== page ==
Families that Discuss together, stay together

Families that Discuss together, stay together
Families that Discuss together, stay together

Friday, April 23, 2010

Lyceum Lessons on Liberty

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My wise thrifty husband delights in spending time in second-hand stores. His patience and diligence add up to furnish our home with beautiful and simple treasures. Recently David brought home an old solid oak bookcase from our local Deseret Industries Thrift Store. After a vigorous cleaning and polishing it was pristine as if it were newly handcrafted, but more beautiful still was David’s manner of action. A careful observer will perceive that he takes pleasure in doing things well. With a vision of excellence and the mastery of superb skill, he uncovered the beauty of the oaken cabinet. What constitutes this manner of excellence? Aristotle would say it was arête or virtue.

Virtue in the classical sense is best understood in knowing the aim of a specific tool. Precisely as a tool has its noble and distinct purpose, equally a man is created for a noble and virtuous end. Virtue, for Aristotle, was doing what we were created to do individually and doing it beautifully. The full measure of virtue was to think and act like God; it was the greatest aim for an Aristotelian society.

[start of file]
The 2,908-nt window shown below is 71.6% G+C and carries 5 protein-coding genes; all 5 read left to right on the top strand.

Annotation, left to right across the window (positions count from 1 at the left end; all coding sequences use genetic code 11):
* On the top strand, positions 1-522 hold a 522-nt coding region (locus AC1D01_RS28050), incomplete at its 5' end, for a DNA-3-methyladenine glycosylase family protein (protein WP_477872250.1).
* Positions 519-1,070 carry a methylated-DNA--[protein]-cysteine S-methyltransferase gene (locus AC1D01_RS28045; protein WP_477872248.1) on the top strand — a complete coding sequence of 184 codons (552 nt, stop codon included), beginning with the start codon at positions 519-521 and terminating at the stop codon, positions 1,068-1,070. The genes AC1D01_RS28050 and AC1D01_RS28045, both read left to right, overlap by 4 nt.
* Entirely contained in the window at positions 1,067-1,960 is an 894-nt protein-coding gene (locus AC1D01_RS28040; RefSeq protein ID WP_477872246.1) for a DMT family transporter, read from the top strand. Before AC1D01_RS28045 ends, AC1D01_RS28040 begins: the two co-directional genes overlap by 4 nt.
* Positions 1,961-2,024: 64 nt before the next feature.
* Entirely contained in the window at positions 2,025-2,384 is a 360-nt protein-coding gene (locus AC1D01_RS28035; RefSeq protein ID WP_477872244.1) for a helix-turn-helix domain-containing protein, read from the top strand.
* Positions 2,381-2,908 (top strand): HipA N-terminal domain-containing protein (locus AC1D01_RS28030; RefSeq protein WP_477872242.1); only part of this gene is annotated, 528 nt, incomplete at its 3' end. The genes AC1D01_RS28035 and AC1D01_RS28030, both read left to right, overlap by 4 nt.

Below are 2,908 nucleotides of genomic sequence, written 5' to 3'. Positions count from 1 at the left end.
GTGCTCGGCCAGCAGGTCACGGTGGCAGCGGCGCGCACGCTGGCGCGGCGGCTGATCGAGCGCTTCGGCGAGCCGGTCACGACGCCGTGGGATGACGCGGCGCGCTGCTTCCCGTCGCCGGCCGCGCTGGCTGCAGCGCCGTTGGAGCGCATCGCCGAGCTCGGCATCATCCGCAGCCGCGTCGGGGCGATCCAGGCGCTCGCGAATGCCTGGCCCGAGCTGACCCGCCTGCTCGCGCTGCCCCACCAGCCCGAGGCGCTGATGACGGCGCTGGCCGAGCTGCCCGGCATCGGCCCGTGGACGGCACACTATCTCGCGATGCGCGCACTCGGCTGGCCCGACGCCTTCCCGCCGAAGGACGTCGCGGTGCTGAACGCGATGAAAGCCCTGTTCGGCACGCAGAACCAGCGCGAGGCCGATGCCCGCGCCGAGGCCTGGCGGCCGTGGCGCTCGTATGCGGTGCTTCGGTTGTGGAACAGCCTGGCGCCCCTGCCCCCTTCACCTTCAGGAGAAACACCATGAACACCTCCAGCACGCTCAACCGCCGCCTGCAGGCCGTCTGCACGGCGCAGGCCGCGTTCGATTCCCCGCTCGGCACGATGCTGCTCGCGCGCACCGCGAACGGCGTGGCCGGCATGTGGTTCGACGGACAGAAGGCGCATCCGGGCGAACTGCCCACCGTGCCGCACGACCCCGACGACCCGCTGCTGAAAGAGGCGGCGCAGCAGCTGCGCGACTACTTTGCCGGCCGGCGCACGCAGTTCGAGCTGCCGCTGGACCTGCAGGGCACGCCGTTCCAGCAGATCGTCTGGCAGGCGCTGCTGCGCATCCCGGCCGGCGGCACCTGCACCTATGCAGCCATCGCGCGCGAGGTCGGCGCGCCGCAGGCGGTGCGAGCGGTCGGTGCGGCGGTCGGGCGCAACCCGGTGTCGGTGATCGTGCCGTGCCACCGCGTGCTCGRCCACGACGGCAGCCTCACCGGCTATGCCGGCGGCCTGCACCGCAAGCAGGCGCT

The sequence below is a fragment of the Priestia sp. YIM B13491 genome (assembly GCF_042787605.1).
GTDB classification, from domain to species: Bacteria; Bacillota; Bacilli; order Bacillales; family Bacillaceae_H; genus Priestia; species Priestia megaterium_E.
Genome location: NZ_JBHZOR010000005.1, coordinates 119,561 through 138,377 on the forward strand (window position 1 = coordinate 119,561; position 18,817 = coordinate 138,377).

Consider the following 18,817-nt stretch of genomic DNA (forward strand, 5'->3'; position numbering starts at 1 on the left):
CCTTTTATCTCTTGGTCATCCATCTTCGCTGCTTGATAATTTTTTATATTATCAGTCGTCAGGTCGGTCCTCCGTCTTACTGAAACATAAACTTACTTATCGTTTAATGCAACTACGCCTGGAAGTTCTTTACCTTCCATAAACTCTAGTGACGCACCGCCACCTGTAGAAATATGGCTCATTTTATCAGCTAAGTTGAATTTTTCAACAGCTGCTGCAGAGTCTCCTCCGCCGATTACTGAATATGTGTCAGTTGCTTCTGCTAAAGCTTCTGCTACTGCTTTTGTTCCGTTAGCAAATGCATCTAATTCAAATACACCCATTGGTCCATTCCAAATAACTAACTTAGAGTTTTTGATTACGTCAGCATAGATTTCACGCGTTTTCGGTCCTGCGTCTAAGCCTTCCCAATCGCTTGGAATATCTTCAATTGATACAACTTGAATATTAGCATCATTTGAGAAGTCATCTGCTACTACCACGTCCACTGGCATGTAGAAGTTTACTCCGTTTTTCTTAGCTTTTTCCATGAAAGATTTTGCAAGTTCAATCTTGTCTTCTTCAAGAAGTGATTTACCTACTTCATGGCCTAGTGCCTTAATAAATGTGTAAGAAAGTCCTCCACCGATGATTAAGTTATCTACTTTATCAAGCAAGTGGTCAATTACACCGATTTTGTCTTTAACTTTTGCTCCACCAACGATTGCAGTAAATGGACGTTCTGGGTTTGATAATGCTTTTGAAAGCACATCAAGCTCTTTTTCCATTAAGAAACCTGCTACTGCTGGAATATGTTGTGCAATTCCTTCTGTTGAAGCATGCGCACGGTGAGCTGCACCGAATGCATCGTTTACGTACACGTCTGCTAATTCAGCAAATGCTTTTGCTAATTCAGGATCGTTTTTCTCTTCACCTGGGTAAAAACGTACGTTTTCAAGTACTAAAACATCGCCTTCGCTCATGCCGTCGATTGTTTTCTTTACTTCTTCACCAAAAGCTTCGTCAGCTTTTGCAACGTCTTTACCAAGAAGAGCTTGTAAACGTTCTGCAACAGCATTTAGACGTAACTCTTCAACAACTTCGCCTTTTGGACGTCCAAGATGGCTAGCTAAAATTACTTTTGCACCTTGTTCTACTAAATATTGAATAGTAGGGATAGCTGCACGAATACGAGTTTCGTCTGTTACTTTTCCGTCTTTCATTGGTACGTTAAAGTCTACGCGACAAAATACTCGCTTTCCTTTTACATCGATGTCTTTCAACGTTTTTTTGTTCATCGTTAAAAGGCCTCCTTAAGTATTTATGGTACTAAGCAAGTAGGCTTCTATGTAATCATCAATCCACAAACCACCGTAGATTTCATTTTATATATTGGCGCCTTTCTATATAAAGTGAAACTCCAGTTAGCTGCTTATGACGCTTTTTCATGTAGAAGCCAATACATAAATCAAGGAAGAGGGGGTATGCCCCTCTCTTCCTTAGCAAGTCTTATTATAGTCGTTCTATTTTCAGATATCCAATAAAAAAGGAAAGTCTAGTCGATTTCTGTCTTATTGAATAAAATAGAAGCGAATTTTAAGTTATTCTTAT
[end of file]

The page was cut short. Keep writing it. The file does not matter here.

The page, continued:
As Aristotle’s mentor, Plato taught that a just being would create a just society. Thus virtue was directly linked to freedom and liberty according to the classical school of thought. From the Lyceum gardens of Greece came the propitious words of Aristotle, “The highest good is the end of politics, while it takes the greatest part of its pains to produce citizens of a certain sort, namely, ones that are good and inclined to perform beautiful actions.” His students learned that moral virtue was an active state. It is not just a habit, but an effort of concentrating and paying attention and being ready to learn more.

The American Founders were strong believers in the principle. As statesmen in colonial times they understood the souls of men as they constructed possibly the most successful society in the world’s history. Being well versed in first principles, an enlightened constitution was created to promote the long yearned-for freedoms from a despotic Britain. Virtue would be the guiding principle in the new nation. Said Benjamin Franklin, “Only a virtuous people are capable of freedom. As nations become more corrupt and vicious, they have more need of masters.”

Are we a virtuous people? Are we doing well and beautifully those things we were created to do? Only as individuals can we answer these questions and only as individuals can we endeavor to make virtue our habit as we actively work at it in all situations of life, whether it be polishing an oaken cabinet or creating a free society.
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